A: Hold off on looking for an agent just yet. Many people begin writing a manuscript and, after they’re a few chapters into it, get excited about what they’ve written so far and feel overjoyed about the healthy direction of the plot. But the challenge of writing a manuscript doesn’t fall in the first 10,000 words, where ideas are easier to find than a Starbucks. The challenge resides in the middle and end of the book. That’s the tough part. That’s where you prove you haven’t lost focus or the excitement you developed in the first five chapters. Dedication is what can separate you from the rest, so finish the manuscript and prove you have something of quality. Then an agent is more likely to listen.
If you want expert advice on the prose you’ve already compiled, you can find critique services on the Internet and listed in the classified ads of your favorite writing resources (I’m sure that plug will garner some “thank yous” from our ad folks). But carefully research the services and people you’re considering—check credentials and references to make sure they’re legitimate. And make sure you know what you’re getting for your money. You don’t want to have unrealistic expectations, but you also don’t you want to set the bar too low. The more information you have going in, the more likely you are to be satisfied with the results.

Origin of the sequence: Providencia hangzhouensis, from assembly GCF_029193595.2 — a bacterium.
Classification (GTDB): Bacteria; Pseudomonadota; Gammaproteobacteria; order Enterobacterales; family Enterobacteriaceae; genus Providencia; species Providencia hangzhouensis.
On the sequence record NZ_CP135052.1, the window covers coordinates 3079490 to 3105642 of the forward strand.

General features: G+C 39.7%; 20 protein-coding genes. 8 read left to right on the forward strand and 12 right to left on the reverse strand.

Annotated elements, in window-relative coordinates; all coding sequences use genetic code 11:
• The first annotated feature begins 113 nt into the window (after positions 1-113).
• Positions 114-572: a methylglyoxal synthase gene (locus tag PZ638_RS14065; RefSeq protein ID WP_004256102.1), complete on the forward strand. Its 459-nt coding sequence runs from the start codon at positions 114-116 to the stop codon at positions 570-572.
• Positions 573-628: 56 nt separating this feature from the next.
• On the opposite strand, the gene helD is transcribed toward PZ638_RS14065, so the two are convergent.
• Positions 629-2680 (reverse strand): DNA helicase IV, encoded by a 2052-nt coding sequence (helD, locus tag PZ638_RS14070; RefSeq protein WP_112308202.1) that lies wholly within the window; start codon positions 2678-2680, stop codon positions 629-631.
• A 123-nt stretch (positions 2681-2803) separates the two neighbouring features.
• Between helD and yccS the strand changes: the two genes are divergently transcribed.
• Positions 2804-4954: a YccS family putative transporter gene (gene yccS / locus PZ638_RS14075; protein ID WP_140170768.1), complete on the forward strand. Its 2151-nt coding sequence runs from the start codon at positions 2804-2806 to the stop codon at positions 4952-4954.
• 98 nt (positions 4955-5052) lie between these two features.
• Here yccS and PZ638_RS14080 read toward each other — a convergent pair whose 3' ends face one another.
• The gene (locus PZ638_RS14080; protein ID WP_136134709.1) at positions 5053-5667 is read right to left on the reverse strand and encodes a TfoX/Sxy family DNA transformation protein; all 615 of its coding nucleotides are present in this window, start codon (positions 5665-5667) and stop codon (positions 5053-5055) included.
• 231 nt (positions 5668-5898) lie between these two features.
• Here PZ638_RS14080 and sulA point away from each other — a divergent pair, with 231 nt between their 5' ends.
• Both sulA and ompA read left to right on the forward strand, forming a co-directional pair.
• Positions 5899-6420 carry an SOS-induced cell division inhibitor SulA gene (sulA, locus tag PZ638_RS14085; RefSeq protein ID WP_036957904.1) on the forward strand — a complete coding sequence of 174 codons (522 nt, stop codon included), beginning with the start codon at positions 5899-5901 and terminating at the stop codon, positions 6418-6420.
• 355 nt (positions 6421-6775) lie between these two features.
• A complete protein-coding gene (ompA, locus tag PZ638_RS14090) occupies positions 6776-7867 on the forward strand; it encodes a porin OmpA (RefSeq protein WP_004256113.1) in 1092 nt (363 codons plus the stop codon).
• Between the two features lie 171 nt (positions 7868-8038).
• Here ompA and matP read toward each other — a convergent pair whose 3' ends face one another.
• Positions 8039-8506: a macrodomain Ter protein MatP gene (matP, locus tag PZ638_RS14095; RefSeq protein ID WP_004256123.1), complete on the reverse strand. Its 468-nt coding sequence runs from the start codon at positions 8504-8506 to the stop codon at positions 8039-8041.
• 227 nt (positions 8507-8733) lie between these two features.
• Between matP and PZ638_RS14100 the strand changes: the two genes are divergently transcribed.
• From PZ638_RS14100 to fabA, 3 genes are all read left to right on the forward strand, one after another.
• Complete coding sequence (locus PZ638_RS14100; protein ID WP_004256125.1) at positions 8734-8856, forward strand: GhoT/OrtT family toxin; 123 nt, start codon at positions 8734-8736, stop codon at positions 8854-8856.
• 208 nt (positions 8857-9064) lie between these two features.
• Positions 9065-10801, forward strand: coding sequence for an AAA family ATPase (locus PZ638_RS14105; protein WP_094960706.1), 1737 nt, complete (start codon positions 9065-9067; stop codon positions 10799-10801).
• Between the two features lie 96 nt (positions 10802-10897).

Also, if you’re looking for some immediate feedback, you can hop over to the Writer’s Digest Forum and post under the Critique Central section (you can view the Critique Guidelines here). You must be a registered member to post (registration is free).
Brian A. Klems is the online managing editor of Writer’s Digest magazine.
Have a question for me? Feel free to post it in the comments section below or e-mail me at WritersDig@fwpubs.com with “Q&Q” in the subject line. Come back each Friday as I try to give you more insight into the writing life.